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DUCHESNE COUNTY — Big snow, cool weather and spring runoff have converged to send a curtain of water cascading over a dam taller than Niagara Falls at a High Uintas reservoir.
Upper Stillwater Reservoir is at 100 percent capacity and water is flowing over the 200-foot tall spillway, which measures about 600 feet across. Niagara Falls has a 160-foot vertical drop.
"It’s a pretty impressive sight to see," said Gene Shawcroft, general manager of the Central Utah Water Conservancy District.
Hundreds of people traveled over the weekend to see the falling water, which is about an hour’s drive northwest of Duchesne in Rock Creek Canyon. It takes about two days for water to fill the Upper Stillwater spillway, and Shawcroft said it could last another 10 days depending on how fast the snow melts.
The dam spillway was engineered to control the elevation of the reservoir as the water level rises. Although it does not happen every year, overflowing water is a normal part of operations. The Upper Stillwater last spilled over in 2017.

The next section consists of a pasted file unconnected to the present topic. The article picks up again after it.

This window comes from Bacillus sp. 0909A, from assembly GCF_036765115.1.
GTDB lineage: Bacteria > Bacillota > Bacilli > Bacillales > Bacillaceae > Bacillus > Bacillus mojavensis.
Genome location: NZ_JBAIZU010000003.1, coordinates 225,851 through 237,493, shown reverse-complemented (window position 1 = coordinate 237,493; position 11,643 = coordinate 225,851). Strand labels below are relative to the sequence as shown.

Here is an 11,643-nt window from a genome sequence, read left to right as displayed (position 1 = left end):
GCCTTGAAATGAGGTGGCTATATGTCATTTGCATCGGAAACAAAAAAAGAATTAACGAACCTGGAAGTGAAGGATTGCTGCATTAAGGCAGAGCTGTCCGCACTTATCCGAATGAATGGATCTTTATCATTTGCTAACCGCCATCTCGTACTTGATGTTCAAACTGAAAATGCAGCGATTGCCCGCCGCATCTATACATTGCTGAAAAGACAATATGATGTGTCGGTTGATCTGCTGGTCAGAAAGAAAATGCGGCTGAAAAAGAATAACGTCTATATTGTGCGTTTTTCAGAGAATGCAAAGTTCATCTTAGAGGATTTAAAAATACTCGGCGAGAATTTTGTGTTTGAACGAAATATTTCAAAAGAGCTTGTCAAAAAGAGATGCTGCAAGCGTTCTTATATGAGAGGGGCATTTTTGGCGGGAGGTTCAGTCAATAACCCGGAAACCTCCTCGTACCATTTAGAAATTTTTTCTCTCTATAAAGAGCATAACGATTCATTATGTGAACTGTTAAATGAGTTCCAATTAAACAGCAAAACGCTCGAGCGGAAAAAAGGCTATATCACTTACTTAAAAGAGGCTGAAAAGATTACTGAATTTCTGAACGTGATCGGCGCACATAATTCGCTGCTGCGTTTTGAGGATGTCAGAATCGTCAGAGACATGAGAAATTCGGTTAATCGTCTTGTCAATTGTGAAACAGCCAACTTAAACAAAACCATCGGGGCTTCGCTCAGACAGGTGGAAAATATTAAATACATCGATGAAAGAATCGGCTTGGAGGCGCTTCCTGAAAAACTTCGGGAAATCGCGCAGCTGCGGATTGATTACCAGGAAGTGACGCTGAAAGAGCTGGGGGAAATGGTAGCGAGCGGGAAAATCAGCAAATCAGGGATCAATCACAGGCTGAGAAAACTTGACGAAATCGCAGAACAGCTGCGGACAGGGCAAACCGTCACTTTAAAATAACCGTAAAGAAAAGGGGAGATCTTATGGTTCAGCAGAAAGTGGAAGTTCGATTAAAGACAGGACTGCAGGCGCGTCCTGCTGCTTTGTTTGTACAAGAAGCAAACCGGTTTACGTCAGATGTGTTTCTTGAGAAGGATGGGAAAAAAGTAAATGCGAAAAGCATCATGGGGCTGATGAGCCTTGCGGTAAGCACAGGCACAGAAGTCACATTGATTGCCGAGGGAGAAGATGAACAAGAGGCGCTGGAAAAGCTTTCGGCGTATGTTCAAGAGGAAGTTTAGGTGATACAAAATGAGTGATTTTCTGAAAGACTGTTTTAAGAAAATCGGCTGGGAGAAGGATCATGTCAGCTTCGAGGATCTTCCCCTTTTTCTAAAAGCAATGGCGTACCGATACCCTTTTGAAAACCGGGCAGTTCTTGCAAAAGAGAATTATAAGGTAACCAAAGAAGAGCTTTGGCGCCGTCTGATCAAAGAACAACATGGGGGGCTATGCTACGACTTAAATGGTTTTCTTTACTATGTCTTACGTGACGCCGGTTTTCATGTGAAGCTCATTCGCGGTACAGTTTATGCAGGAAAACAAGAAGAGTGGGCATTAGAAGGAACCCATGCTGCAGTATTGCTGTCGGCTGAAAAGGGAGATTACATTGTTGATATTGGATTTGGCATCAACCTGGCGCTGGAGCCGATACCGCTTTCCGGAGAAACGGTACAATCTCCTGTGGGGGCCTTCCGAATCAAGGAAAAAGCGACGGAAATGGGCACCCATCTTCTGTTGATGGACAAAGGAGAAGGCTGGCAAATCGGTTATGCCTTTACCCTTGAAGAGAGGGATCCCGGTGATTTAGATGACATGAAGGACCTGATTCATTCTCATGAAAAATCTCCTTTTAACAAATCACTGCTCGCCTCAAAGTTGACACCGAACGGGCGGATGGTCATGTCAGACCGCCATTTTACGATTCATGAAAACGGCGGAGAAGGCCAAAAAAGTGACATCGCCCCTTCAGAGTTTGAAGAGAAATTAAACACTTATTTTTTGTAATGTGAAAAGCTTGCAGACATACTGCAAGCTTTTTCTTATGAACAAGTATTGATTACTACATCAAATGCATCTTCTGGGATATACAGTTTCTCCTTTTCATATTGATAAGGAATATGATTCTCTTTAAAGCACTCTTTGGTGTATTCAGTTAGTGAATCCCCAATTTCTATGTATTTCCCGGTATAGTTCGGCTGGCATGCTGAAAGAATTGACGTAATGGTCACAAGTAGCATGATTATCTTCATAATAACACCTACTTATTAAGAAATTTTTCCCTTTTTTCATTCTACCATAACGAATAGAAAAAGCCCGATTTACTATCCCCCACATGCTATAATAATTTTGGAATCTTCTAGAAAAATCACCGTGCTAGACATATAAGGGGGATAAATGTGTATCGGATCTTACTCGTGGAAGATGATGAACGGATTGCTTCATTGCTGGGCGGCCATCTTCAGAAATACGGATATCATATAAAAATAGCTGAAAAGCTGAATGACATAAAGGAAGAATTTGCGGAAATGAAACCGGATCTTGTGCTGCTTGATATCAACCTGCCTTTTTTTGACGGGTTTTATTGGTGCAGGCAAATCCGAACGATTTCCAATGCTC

The reservoir was created in 1987 as part of the Central Utah Project, which captures a large portion of Utah’s share of Colorado River water from the Uinta Basin and moves it through several reservoirs to eight counties along the Wasatch Front and central Utah.
Shawcroft said the system is designed to store and provide water in dry years and prevent flooding in wet years.
"From our perspective, the project is doing exactly what it was designed and intended to do," he said.
All watersheds across the state have received higher than average precipitation since last October and several Utah reservoirs are at capacity and spilling. Reservoirs managed by the district are averaging 96 percent capacity.